“I needed time to golf,” Kripps quipped.
Kripps kept researching, reading and expanding his knowledge base well into his golden years. His biggest hope for the next century is to erase refined sugar from everyone’s diets.
He’d stand on rooftops if he could to make it so, going so far as telling the Courier team who visited him that they had together entered into a pact to make refined sugar yesterday’s news.
“Refined sugar, this is the biggest problem facing humanity,” Kripps maintains.
Kripps ditched refined sugar 40 years ago and felt no withdrawals within three to four weeks.
So is that to suggest there will be no cake on his big day come next week?
“I’ll cheat for cake,” Kripps responds.
A century of wisdom
The Courier picked Kripps’s brain for nuggets of truth from someone who has seen 99.9 trips around the sun.
How did your service in the Second World War shape the person you became?
I was pretty hardened. We brought in a doctor whose hospital was bombed overseas. He got what we called shellshock back in those days and we brought him in a padded cell to Montreal. I delivered him to the hospital and the wife and daughter came to see him. He did not know his wife or daughter. If that doesn’t hit the heart, nothing will.
How did you cope with the things you saw and experienced once you got home to Canada?
You just go at it … you just go at it.
What were the most common ailments you saw when you first entered the pharmacy profession?
Coughs, colds, injuries, skin infections. A lot of the same things you see today. People will always hurt themselves.
You’re healthy at almost 100, what do you attribute that to?
Kripps motions towards a business card that reads:
“Genes (no control over this); good digestion (no liquids with food); no refined sugar; take Kripps supplements and I love my work [and] helping others.”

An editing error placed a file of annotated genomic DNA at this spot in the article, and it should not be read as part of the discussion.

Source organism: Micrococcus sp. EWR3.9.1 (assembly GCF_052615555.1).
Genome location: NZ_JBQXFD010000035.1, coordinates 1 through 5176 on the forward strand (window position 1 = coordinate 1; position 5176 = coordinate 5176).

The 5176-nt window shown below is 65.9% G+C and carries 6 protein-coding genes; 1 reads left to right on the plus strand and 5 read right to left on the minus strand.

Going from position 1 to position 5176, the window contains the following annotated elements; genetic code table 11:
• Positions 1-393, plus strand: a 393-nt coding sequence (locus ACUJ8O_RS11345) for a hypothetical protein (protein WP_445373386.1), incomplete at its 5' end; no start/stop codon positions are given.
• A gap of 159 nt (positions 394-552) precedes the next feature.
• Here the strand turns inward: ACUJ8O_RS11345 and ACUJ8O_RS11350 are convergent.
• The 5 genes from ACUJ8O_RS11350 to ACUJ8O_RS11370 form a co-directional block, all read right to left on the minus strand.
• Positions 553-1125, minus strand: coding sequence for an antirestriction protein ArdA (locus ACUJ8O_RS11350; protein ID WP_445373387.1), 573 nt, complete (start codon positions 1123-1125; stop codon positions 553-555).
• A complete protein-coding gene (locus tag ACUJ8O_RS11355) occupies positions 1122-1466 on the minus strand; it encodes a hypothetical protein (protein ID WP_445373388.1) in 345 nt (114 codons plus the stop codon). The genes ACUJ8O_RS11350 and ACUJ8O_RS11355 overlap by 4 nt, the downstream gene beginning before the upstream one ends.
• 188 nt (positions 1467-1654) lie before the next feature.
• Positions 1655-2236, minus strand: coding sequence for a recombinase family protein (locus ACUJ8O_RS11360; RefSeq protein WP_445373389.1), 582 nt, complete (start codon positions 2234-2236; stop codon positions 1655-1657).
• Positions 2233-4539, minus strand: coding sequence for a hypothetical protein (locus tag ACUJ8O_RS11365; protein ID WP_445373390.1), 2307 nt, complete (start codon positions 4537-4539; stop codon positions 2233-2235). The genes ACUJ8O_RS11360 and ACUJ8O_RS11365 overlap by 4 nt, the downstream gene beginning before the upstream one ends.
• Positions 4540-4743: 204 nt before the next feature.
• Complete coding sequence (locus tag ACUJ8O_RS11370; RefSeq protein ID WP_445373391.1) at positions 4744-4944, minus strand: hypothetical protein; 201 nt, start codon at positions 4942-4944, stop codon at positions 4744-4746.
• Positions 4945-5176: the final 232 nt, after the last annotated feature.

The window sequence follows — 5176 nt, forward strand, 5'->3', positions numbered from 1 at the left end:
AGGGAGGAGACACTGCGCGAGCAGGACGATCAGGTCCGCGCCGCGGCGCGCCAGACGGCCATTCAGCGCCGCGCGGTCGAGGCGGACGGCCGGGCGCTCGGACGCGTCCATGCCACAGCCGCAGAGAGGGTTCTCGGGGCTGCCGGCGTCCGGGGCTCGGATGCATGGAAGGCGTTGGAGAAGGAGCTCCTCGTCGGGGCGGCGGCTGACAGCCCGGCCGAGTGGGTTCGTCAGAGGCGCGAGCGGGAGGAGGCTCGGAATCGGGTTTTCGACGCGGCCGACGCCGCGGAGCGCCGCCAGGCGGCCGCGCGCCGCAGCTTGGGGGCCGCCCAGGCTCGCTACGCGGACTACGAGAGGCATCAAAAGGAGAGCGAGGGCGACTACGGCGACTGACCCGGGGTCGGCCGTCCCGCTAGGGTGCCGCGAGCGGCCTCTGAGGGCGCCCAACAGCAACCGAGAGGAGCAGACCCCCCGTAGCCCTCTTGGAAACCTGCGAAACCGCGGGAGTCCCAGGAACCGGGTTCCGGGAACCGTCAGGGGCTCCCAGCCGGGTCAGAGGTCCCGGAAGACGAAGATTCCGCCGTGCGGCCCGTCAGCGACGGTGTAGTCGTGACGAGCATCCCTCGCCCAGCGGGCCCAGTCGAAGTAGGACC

You have a cannabis plant growing in your window. Please explain.
I’m just growing it to see what happens with it. I don’t use it, but it’s an interesting plant. Marijuana is medicine. It’s been here for thousands of years. There are less side effects than some of the more powerful drugs.
What are the biggest changes in the 70 years you’ve been in the medical field?
A tincture of iodine was in every house in 1947. It went out of favour after a while. Antibiotics was a big thing that started towards the end of the war. And then vaccinations came, another huge thing.
You have four children who have all excelled in their careers (lawyer, librarian, nutritionist and retired teacher). How do you explain their success?
I’m Ukrainian. When the parents came here, education was the key. Education was pounded in our heads. Mom and Dad continuously told us we needed an education.
What kind of qualities do you look for in a friend?
It’s automatic — you take to people or you don’t. You’re my friend.
How do you deal with regret?
You quickly forget about it. Never carry a grudge.
How do you get over the hump if you’re having a bad day?
I don’t usually have a bad day. I don’t know how to explain that. I guess I’m an eternal optimist. Both my dad and mom were that way.